Mitsubishi ASX LS Manual – EFTM Quick Fix

We’ve looked at the Mitsubishi ASX before, it’s yet another stylish and hip small SUV aimed at people who are just that. It has received some minor upgrades since the last time we checked it out, new wheels, new steering wheel, trim updates and striking LED daytime running lights.  But dare we say many buyers will be… well the fairer sex. Not that this is an outright “chicks” car but it does lend itself towards the less masculine among us. Is that even PC? Who cares! Gillian Bowen took a spin in the Mitsubishi ASX LS manual.


Make: Mitsubishi

Model: ASX

Variant: LS

Engine / Transmission: 2.0-litre DOHC MIVEC petrol engine, 5-speed manual.

Vital Stats: 110kW/197Nm

Mitsubishi Claimed Fuel Economy: 7.6L / 100km

EFTM Claimed Fuel Economy: 8.1L/ 100km

Price: From $24,990


Wow Factor: You can tell it’s a girl writing if her response is the height and how it looked pretty. But it really was nice to step up into a vehicle and feel like you might have been driving a bigger car when you actually weren’t. And when I picked up a girlfriend on the way to the gym, she also said ‘oh wow, it’s lovely and high’. Why that makes a difference I have no idea, but it both prompted us to comment.


Most Impressive: I really enjoy driving manuals, it makes me feel like I’m actually involved in the process. The transition between the gears was nice and smooth, so much so that my same girlfriend didn’t realise the car was actually a manual until I had to manoeuvre into a park at the gym. She was surprised it rode so smoothly – look it might have been my fantastic driving skills.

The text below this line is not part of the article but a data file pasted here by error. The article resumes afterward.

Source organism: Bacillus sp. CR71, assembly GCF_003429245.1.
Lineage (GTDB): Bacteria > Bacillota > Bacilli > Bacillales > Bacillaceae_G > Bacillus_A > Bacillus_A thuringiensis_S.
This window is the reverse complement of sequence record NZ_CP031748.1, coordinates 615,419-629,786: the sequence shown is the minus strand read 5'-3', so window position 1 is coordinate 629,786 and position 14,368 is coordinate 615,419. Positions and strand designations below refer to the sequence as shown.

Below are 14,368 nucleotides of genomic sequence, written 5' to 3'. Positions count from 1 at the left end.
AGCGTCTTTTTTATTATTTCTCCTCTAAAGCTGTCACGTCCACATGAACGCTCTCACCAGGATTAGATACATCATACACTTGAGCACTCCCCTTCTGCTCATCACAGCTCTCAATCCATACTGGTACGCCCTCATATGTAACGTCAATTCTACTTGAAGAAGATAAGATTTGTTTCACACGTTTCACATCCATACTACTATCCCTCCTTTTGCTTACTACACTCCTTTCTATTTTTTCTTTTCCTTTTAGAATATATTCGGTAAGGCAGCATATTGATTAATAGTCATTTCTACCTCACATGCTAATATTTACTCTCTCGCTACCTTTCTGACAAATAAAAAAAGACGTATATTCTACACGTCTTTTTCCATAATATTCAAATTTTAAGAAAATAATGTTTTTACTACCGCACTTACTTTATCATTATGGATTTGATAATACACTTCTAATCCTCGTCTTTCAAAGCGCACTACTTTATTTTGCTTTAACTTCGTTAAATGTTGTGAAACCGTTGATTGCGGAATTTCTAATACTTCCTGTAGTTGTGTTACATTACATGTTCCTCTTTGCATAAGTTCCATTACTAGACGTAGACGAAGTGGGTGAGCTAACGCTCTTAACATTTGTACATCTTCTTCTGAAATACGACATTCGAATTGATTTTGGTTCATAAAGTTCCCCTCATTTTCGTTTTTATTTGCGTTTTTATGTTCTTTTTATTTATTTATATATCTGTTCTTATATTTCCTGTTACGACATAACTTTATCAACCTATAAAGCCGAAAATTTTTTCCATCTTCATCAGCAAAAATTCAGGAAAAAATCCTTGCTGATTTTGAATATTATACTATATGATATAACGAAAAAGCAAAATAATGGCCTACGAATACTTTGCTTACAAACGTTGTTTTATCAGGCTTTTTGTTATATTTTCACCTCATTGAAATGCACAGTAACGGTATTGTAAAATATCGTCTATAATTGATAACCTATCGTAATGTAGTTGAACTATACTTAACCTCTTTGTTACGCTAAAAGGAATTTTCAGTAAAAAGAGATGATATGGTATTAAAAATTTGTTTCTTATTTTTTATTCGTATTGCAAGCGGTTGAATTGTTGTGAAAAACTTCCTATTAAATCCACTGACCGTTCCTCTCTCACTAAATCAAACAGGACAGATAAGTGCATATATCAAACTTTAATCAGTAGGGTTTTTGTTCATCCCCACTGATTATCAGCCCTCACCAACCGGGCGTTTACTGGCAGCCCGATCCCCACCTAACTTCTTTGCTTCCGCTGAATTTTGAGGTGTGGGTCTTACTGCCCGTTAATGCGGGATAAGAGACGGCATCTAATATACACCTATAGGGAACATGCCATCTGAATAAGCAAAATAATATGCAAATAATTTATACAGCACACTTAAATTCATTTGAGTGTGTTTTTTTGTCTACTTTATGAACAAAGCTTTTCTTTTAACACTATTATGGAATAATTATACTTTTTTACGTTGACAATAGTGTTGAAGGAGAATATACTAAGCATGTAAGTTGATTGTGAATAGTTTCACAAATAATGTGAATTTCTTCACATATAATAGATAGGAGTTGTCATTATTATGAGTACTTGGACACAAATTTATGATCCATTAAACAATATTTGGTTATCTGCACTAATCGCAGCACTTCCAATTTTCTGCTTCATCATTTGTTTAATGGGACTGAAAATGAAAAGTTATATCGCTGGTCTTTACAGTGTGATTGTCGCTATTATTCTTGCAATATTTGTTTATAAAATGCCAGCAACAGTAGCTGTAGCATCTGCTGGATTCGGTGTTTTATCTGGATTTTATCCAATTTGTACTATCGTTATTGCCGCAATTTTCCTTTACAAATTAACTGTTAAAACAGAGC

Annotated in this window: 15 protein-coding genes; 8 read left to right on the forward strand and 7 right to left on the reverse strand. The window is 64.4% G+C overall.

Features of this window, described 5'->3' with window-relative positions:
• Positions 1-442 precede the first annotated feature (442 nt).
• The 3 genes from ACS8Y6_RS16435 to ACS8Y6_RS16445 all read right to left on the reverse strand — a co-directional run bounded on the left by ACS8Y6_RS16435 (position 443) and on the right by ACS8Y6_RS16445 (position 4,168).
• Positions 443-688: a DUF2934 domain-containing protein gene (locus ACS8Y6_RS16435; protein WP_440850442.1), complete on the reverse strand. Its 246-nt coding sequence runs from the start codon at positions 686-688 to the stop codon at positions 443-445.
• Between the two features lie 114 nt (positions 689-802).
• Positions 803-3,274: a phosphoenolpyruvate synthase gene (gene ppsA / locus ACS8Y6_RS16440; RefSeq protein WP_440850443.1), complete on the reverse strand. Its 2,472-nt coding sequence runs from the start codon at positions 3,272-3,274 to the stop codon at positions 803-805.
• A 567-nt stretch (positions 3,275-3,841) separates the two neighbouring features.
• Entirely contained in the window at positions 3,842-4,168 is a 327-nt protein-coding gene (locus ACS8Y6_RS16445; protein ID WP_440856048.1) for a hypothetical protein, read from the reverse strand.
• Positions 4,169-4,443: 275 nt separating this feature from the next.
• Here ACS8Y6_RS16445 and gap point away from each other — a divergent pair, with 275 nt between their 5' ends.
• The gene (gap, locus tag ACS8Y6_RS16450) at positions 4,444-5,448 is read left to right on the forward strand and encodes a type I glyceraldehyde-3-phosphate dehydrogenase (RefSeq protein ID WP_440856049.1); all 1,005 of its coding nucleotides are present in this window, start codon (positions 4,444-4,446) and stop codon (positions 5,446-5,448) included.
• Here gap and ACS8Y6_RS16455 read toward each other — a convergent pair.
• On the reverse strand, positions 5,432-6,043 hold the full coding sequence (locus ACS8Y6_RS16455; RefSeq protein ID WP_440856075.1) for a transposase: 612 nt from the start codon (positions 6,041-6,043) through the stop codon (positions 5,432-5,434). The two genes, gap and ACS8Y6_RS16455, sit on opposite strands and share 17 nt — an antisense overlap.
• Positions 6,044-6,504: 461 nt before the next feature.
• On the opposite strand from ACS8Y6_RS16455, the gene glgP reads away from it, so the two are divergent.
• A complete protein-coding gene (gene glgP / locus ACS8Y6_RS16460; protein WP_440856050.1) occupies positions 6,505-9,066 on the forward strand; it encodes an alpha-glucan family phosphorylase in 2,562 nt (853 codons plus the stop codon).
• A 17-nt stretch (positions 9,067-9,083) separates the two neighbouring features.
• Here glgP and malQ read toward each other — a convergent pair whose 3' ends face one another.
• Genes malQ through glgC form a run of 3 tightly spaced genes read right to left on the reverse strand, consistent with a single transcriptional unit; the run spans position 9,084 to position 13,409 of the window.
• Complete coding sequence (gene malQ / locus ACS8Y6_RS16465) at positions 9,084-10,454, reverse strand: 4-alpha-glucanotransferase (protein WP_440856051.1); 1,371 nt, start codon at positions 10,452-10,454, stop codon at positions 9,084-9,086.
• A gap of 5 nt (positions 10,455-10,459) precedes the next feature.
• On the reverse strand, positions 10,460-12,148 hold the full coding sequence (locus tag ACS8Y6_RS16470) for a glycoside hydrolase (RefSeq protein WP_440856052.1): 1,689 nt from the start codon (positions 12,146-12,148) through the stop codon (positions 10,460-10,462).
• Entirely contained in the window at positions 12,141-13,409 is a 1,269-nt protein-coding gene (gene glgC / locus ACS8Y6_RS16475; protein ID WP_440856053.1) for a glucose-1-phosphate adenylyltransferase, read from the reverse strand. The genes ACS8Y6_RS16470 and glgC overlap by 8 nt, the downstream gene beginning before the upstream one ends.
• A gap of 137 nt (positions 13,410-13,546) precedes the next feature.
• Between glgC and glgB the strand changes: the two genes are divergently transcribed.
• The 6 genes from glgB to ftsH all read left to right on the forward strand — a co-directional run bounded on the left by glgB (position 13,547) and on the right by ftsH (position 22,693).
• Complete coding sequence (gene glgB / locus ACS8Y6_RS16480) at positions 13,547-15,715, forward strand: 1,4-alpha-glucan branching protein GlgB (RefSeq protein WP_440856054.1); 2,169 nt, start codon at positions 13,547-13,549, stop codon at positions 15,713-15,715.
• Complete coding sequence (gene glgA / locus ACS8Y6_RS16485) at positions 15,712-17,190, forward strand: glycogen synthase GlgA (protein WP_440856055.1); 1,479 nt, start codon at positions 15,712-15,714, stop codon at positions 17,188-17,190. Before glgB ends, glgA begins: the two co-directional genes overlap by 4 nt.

It’s pretty girly to also say the seat was quite comfortable but when you don’t know what’s going on under the bonnet you have to focus on other things!


Least Impressive:

The infotainment display was pretty average. The fact you can’t see a thing when the sun is shining on it, is not only very annoying but also quite dangerous. I was madly trying to move my head to the correct spot so I could see the screen in order to pick a radio station. I know there are controls on the steering wheel but the fact you can’t see the screen clearly in the glare is also a distraction.

Connecting your phone via Bluetooth was also clunky and really for a 2016 model should look more smick.


The Sweeping Statement: Despite my few criticisms, the price and what you get for it, is actually pretty good value. I’m a former Kia Rio driver and I always keep that in mind when getting in a different car. Would I be happy to drive around in it every day? Yes but would I want to punch out the infotainment system after a while, definitely.

1 Comment

1 Comment

  1. Mark

    February 15, 2016 at 11:30 am

    I have a 2010 Lancer, which only has push buttons for all the radio functions and a one line LCD display.
    The next years model has the fancy touch screen display, which looks fancier, but as you mention, would get wiped out in bright sunshine.
    Sometimes “old fashioned” interior design is better

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